In my view the narrow restricted construction that is soughtto be put on the word “ encumbrances ” would fail to achievethe manifest purpose of the Act. In dealing with statutes of thisnature a construction should be avoided which would reduce thelegislation to a futility and in order to do so we should accepta bolder construction based on the view that the parliament onlylegislates for the purpose of bringing about an effective result inorder to achivc the manifest purpose for which the Act wasenacted and not reduce it to a futility. The words “absolutely”and “ free from all encumbrances ” would therefore include therights of a tenant who is entitled to the protection of the RentAct and the Protection of Tenants (Special Provisions) Act.
In view of the conclusion I have reached nothing turns there-fore on the contention put forward by Counsel for the appellantthat under section 22 of the Rent Act no action or proceedingfor the ejectment of the tenant of any premises to which theRent Act applies shall be instituted in or entertained by anyCourt except under the permitted grounds “ notwithstandingany thing in any other law. ” The submission is that this shouldbe construed to mean “notwithstanding anything in the CeylonState Mortgage Bank and Finance (Amendment) Act, No. 33of 1968.”
The decisions of this Court have laid down that the Rent Actdoes not give any protection to a tenant against a person who isnot his landlord. The Rent Act only applies if a landlord or aperson in the position of a landlord brings an action against thetenant. Gratiaen, J. in Britto v. Heenatigala, 57 N.L.R. 327 at 330,states:
“it would be quite wrong to include within the
definition of a “ landlord ” any.person other than the original
PATH1RANA, J.—Sathir v. Najeare
lessor or someone who derives his title from the originallessor. If, therefore, the true owner of the leased premisesvindicates his title against the tenant’s contractual lessor, thestatutory protection which the tenant enjoyed against thelessor would not be available against the true owner.”
Tennekoon, C.J. in Jayatunga v. Rosalinhamy, 78 N.L.R. 214,following Britto v. Heenatigala states at page 215 :
“Under the common law applicable in this branch of ourlaw, the relationship between a landlord and a tenant is acontractual one ; the landlord and the tenant, each enjoysunder such contract certain rights and obligations. Thecontract of letting is ordinarily unrelated to the ownershipof the r.roperty being in the landlord, for a valid lease maybe granted by the owner or by a person having no right tothe property. It seems to me therefore that when the RentRestriction Act defines the term “ landlord ” as the person forihe time being entitled to receive the rent of such premises,it is referring in the first place to the person entitled underthe contract of tenancy to receive the rent and not necessarilyto the true owner who may not, in, relation to a particulartenancy of the premises in question, have been the personwho let the premises.’’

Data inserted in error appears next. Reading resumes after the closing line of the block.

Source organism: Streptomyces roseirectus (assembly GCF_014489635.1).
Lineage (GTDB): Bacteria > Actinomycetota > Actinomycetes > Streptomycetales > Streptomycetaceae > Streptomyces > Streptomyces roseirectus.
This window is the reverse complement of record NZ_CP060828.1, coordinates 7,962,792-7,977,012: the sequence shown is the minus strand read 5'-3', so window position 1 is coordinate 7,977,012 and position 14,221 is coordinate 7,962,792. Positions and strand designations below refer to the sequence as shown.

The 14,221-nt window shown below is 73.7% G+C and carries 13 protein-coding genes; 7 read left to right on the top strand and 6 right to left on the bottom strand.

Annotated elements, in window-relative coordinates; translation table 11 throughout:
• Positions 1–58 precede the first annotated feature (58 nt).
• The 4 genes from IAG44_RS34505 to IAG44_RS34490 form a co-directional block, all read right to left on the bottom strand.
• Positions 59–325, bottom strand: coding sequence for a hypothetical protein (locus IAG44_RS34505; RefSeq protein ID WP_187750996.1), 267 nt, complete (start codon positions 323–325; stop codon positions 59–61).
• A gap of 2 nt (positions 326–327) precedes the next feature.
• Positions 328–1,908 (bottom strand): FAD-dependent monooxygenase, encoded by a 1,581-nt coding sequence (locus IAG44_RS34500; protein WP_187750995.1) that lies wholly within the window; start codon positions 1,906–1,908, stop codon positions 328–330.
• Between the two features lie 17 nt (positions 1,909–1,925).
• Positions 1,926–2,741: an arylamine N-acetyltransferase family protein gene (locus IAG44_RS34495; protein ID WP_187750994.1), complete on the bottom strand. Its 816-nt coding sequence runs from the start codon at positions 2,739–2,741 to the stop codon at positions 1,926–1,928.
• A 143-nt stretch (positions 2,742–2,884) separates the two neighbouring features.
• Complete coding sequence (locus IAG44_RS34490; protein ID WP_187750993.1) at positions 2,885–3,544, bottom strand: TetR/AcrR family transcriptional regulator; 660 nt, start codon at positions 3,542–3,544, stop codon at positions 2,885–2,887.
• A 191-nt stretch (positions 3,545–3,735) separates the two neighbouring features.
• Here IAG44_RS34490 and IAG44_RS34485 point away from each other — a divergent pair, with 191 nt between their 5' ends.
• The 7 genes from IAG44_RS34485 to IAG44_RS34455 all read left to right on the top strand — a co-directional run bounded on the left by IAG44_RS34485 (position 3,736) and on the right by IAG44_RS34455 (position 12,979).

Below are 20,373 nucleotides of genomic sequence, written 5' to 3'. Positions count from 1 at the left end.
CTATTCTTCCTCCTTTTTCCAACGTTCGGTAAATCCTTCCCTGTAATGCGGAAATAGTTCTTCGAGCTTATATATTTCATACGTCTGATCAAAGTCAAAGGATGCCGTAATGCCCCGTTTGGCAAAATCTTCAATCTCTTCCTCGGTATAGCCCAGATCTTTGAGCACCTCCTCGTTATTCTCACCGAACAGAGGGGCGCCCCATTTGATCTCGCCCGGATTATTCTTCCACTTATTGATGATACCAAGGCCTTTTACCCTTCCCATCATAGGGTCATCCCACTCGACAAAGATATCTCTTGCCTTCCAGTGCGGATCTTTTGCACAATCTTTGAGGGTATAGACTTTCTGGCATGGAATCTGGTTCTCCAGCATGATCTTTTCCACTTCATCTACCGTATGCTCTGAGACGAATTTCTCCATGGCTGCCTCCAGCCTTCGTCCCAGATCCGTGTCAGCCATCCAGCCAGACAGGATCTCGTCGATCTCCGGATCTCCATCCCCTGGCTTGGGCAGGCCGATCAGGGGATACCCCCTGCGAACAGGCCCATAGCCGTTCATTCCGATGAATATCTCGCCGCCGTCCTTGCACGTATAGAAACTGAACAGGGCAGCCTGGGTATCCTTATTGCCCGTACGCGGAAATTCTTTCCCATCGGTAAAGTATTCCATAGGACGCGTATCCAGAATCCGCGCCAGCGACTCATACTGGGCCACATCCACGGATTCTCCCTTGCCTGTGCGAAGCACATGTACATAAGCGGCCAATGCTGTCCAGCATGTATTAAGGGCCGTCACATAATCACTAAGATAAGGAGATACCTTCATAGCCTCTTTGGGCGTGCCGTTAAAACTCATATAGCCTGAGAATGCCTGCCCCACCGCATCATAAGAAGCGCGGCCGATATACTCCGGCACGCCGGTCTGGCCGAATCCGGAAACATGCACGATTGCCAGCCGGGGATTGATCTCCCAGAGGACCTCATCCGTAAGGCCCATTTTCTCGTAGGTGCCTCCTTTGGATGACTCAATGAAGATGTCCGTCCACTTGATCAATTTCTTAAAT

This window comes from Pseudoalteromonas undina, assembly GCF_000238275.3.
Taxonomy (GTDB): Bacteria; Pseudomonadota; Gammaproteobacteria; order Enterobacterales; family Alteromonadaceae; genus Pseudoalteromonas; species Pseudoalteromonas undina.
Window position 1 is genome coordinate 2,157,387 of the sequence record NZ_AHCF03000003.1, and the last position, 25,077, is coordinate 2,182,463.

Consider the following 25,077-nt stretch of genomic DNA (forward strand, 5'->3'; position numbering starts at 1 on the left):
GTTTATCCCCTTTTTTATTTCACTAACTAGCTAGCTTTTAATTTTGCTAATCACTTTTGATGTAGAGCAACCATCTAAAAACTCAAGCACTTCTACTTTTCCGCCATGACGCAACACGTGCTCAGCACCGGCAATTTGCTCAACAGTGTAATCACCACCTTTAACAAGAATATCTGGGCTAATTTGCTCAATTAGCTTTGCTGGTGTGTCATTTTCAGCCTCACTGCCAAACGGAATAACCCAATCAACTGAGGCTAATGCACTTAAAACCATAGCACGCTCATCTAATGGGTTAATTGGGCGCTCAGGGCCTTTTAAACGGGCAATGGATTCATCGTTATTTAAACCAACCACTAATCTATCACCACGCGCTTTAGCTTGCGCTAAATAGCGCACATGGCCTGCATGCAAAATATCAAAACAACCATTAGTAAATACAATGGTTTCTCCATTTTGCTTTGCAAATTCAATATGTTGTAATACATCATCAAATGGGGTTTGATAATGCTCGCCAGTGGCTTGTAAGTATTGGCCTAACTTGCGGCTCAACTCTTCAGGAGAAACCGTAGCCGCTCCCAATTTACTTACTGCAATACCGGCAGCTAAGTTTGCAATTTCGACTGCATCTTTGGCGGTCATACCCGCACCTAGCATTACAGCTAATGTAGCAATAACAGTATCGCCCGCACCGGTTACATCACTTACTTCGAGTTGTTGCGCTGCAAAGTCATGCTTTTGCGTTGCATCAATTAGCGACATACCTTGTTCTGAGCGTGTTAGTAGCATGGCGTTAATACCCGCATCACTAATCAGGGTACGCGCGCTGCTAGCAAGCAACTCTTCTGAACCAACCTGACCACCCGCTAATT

The only basis, therefore, on which the argument of Counselfor the appellant can succeed is that notwithstanding the vestingorder made by the Minister in favour of the Bank under section70 (C) (3) of the Act, the title that the Bank is vested with is aderivative title from the 1st defendant who was the owner andthe landlord of the premises prior to the vesting order andtherefore by operation of law the Bank had stepped into theshoes of the 1st defendant as landlord receiving all his rights andbecome subject to all his obligations so that the Bank is boundto the tenant and the tenant is bound to the Bank in the relationof landlord and tenant. This contention is not well founded as thetitle of the Bank is not a derivative title from the 1st defendant.The Bank claims the premises against the 1st defendant free fromany encumbrances created by him.
In view of the conclusion I have reached that the Bank getstitle “ absolutely ” and “ free from all encumbrances ” the vestingorder in favour of the Bank snaps the link of ownershm withpersons who were entitled to the land prior to the acquisition orwho cl n'm lights thereto. It creates a new independent title in theBank not referable to any previous owoersh'p or right at thesame time wiping out all other rights, title and interests in theland. The title of the Bank to the premises in question is clearly
liannwccra u. Solomon Singfto
a title paramount. Therefore there can be no conflict between theRent Act and this Act for the reason that the Bank is not thelandlord of the premises in question. Section 22 of the Rent Actcannot therefore be construed to prevail over the provisions ofthis Act on the ground urged that section 22 of the Rent Actcontains the words “ notwithstanding anything in any other law.”
In the result as the bank is not the landlord of the premisesin question the prohibitions and restrictions which app’y to thelandlord under the Protection of Tenants (Special Provisions)Act and the Rent Act will not apply to the Bank which has beenvested with title to the premises by a vesting order under theAct It must also follow that the words “ other persons ” in sec-tions 16 and 17 of the Rent Act and sections 2,4 and 5(1) of theProtection of Tenants (Special Provisions) Act would not includethe Bank or any person authorized under the Act to takepossession of such premises under the vesting order in terms ofsection 70(C) (3) of the Act which gives the Bank a titleparamount against the whole world.
The plaintiff-appellant’s appeal is, therefore, dismissed withcosts.
Weeraratne, J.—I agree.
Sharvananda, J.—I agree.
ASUMA LEBBE ABDUL SATHIR, Plaintiff- Appellant and RAFAID UMMUM NAJEARE an